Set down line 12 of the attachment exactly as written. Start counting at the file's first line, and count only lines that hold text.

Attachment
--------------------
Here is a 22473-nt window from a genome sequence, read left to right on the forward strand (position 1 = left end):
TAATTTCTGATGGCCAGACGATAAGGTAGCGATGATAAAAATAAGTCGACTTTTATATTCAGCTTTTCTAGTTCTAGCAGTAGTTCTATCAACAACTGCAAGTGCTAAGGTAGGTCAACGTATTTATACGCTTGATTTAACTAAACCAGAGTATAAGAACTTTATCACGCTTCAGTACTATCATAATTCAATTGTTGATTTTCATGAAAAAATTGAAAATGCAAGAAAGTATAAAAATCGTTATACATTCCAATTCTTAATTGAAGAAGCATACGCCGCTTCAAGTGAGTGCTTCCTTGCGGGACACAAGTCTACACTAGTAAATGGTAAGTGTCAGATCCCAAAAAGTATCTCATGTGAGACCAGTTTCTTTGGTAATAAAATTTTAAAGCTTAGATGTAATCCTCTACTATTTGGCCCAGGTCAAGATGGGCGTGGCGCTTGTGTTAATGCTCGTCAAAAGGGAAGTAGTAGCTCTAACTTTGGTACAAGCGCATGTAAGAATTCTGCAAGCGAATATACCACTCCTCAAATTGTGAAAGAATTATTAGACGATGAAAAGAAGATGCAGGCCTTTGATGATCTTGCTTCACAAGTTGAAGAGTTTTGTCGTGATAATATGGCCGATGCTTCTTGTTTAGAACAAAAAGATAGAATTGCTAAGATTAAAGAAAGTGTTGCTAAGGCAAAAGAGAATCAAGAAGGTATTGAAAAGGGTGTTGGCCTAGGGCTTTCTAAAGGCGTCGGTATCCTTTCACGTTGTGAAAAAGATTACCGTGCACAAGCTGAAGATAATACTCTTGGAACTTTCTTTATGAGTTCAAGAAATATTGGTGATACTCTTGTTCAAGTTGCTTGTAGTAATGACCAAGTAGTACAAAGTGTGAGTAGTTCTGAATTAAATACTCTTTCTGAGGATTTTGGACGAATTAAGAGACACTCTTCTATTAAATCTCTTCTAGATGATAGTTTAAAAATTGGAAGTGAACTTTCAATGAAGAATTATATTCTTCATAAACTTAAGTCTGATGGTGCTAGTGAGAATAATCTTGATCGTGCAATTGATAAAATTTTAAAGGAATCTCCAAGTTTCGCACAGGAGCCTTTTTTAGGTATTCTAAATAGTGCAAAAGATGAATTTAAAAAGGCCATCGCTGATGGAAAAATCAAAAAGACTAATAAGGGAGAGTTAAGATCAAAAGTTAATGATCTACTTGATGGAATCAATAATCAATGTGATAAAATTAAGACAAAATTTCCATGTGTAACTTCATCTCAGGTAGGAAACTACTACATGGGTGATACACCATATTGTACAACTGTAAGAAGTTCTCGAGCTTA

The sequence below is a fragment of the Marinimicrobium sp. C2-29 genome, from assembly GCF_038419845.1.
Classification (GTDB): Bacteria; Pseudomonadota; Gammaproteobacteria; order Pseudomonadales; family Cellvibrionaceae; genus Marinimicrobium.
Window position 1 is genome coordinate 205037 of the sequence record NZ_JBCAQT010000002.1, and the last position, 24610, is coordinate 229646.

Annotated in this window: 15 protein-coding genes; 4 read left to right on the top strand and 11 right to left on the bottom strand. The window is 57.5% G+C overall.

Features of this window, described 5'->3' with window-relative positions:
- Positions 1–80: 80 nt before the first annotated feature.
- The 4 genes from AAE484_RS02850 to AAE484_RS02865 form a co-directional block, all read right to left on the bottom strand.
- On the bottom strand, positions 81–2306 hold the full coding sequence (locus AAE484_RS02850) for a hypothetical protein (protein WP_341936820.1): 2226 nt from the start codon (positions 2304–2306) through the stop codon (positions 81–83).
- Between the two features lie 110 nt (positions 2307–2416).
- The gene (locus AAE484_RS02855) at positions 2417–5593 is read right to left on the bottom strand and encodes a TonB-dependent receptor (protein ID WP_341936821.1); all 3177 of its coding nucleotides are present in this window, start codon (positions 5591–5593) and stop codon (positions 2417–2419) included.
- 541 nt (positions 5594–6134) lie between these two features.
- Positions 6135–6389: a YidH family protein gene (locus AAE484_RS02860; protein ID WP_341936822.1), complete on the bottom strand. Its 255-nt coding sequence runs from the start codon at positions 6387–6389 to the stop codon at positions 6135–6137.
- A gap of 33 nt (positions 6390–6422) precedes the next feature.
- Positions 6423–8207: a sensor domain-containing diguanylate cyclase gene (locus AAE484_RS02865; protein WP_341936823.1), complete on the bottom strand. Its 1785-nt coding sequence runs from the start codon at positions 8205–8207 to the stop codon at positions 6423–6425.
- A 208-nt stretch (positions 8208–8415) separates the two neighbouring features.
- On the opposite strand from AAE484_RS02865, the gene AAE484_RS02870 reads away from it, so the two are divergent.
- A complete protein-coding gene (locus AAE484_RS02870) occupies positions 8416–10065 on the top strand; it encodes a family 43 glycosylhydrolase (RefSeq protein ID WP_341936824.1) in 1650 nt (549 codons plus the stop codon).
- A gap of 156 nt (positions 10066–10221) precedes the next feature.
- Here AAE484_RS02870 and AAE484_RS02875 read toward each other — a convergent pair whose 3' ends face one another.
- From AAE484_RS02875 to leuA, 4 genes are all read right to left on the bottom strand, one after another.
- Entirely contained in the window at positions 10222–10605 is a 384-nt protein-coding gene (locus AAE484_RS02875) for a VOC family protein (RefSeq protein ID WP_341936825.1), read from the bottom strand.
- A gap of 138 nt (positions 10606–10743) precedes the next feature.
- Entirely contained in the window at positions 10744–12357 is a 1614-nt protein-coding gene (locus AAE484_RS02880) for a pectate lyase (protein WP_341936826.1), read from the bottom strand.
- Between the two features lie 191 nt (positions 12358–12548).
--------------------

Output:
- The gene (locus AAE484_RS02855) at positions 2417–5593 is read right to left on the bottom strand and encodes a TonB-dependent receptor (protein ID WP_341936821.1); all 3177 of its coding nucleotides are present in this window, start codon (positions 5591–5593) and stop codon (positions 2417–2419) included.